I’ve read a lot of programming books over the years. My favourite programming text books are generally short, clear, teach you something valuable and don't add unnecessary fluff.
Here is a short list of the books that I look back on most fondly.
The C Programming Language, Kernighan and Ritchie.
Up until I read this book, most programming books I had read were huge. There is a certain part of the tech publishing industry (and by extension the tech book buying public) that seem to judge the value of a book based on the number of pages it has.
Before I read this book I fell into the same mindset. I’d read books like “Teach yourself Game programming in 21 days” or “The C/C++ Bible” which were huge books. The more pages a book has, the more you can learn from it, right? This book taught me that insight and value are not proportional to page count. In fact shorter books are often easier to process and better written.
Since then I’ve had a preference for shorter technical books. The shorter ones generally do a better job of choosing what points to include and explaining them succinctly, rather than including everything and then discussing with maximum verbosity.
Theory of Programming Languages or something similar, ???.
I can’t actually remember either the name or the author of this book - it was something like “Theory of Programming Languages” - but it’s probably the book that has been most influential on my programming career and sparked my interest in different programming languages.
I never owned the book, but I picked it up in the library one evening while I was in college and ended up reading the entire thing over the next couple of days. And then I went back and read it again. It was eye opening.
It was a book about programming languages and thinking about them more abstractly. It focused on 4 different classes of programming languages and went into detail about 1 language of each type - imperative (Pascal), object-oriented (C++), functional (Lisp) and logic-based (Prolog). This book taught me to think about programming languages more abstractly, in terms of what language features they support, how they implement them, and their general approach to computation.
It decoupled the language’s syntax from it’s features and made it much easier for me to learn new programming languages.
The Little Schemer, Daniel P. Friedman and Matthias Felleisen.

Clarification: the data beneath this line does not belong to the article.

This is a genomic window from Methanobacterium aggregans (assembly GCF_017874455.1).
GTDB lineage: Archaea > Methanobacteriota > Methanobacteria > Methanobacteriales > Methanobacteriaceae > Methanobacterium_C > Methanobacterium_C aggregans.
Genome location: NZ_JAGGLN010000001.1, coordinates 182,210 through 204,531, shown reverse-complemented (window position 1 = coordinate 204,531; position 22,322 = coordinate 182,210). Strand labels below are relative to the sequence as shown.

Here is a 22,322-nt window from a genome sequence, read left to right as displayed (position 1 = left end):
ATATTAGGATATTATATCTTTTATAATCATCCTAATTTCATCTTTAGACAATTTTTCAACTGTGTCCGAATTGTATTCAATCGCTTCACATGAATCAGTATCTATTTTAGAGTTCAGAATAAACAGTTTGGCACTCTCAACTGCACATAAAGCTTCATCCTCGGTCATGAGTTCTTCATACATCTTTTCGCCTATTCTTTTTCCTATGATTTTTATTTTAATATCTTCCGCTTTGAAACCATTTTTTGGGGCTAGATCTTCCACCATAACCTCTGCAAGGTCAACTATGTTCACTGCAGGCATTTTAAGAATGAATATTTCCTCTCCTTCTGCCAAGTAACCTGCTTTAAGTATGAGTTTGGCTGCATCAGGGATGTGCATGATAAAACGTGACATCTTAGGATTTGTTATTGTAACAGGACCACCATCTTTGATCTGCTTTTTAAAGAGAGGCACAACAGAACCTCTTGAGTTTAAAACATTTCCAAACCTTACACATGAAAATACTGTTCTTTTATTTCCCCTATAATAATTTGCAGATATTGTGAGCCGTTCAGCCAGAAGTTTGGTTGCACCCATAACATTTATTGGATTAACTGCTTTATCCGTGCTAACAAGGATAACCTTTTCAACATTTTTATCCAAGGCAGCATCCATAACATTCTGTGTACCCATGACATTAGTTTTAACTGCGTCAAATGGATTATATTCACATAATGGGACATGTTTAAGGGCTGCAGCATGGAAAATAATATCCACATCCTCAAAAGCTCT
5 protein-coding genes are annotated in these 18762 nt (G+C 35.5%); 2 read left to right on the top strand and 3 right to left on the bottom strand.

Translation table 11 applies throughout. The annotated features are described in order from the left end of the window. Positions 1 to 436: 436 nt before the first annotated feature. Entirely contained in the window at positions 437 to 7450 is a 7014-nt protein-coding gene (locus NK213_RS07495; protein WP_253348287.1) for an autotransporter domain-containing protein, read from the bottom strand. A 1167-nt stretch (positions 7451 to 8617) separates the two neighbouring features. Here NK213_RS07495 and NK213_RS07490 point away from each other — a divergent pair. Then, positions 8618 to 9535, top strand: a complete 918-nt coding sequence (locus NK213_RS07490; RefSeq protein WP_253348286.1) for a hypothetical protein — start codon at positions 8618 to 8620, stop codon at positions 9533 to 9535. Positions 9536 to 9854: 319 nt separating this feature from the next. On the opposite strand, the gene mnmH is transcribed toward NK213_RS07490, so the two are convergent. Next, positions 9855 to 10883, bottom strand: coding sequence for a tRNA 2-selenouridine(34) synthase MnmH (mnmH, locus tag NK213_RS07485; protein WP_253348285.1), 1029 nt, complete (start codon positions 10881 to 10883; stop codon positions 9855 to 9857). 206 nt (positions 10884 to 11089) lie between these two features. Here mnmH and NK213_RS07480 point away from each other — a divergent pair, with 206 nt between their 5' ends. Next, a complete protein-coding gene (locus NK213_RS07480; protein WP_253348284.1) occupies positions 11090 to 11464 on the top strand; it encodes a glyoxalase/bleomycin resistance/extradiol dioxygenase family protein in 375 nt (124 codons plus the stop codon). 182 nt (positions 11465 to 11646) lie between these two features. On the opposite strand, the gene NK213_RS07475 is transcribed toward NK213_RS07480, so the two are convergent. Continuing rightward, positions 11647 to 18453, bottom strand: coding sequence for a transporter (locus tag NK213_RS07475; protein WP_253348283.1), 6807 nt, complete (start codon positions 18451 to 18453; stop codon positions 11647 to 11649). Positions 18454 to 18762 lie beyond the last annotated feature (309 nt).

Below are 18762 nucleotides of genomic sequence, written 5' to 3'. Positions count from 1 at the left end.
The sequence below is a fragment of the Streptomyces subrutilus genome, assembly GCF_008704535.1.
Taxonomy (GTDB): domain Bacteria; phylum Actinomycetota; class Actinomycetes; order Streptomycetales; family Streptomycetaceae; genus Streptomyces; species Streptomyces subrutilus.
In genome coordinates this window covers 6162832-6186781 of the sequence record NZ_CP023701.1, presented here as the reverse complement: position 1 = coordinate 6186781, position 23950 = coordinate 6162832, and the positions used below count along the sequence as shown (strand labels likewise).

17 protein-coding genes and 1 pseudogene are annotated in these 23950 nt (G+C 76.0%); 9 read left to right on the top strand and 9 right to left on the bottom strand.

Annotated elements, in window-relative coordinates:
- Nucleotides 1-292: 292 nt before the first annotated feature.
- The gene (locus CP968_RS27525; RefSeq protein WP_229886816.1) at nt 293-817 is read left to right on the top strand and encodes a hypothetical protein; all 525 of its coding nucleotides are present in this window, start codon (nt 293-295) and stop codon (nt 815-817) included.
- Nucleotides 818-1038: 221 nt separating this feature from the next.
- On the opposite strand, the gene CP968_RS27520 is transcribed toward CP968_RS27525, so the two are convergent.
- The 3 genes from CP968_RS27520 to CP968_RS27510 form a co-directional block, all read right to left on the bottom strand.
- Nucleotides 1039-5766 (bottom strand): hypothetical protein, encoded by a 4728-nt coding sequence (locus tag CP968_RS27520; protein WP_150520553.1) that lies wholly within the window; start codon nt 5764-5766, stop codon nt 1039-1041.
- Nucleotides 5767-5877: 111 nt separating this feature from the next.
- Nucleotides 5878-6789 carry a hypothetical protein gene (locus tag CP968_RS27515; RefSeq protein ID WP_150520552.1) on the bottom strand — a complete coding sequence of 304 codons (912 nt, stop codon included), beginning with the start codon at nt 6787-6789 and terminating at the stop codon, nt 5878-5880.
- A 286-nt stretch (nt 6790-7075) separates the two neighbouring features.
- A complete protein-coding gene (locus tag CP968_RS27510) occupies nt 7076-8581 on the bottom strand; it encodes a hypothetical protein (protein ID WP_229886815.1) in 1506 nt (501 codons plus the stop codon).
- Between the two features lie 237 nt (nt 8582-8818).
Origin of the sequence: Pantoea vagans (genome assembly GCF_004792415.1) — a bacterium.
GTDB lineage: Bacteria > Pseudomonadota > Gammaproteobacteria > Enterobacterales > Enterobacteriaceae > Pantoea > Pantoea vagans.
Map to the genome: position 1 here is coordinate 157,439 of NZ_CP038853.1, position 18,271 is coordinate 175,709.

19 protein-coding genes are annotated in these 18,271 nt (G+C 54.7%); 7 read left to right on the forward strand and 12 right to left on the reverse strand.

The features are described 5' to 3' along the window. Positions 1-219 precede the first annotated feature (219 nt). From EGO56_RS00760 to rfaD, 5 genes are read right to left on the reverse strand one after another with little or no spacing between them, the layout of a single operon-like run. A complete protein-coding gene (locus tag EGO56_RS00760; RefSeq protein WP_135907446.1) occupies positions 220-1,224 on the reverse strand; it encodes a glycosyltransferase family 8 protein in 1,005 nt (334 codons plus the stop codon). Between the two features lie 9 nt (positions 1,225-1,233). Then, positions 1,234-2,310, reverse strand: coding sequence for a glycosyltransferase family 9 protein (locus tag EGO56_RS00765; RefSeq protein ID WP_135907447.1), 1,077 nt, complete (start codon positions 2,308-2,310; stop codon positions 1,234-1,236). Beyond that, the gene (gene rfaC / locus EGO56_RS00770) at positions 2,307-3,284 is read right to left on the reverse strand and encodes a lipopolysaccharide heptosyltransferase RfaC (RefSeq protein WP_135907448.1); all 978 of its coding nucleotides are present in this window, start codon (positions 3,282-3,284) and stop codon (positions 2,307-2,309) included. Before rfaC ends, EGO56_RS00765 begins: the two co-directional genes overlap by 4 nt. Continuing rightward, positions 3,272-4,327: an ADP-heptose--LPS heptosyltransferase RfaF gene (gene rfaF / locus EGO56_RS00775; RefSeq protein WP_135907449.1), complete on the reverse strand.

This is a wonderful little book that through a series of short, repetitive, incremental examples teaches you to think about computation in a functional, recursive way. It’s framed as a series of questions and answers. I found it really engaging and it’s one of those books that changed how I think about programming.
Python Essential Reference (2nd edition), David M. Beazley.
Short and small, this book somehow managed the trick of being a good tutorial while simultaneously being a good reference, all without turning into a tome (I had the second edition, later editions doubled the books size so I suspect later editions don't maintain the character of the 2nd edition). When I first started doing python development I kept this book close to hand all day, every day.
Best of Ruby Quiz, James Edward Gray II.
A book full of interesting little problems along with discussion of various solutions (derived from the ruby quiz website. This example/solution format was really good way from me to improve my ruby code, and analysing the differing approaches to solving each problem was both instructive and fun.
Data Mining: Practical Maching Learning Tools and Techniques with Java Implementations, Ian Witten and Eibe Frank.
There are several good, practical books on Machine Learning around now. But back when I was doing my Phd there weren’t. There were plenty of books about Machine Learning but they were all very theoretical. You really had to decode a lot of theory and notation if you wanted to implement a ML algorithm. This was the first one that explained how the various algorithm worked through working code examples, and focused on the practical elements of using Machine Learning algorithms - stuff like feature selection, evaluation etc. I grokked ML a lot better after I read this book than I had from reading the various classic texts that take a more rigorous, theoretical approach.
The Joy of Clojure, Michael Fogus and Chris Houser.
This is the only recent book on the list. It focuses in idiomatic functional problem solving in clojure. It’s the only book I’ve read in recent years that’s had a really profound effect on how I think about programming. It’s not an easy read. When I first tried to read it I found myself lost before I finished the first chapter. So I went and read a couple of other clojure books first and then came back and tried it again. Once I’d read the other clojure books and written some substantial clojure programs I found this book a rewarding read.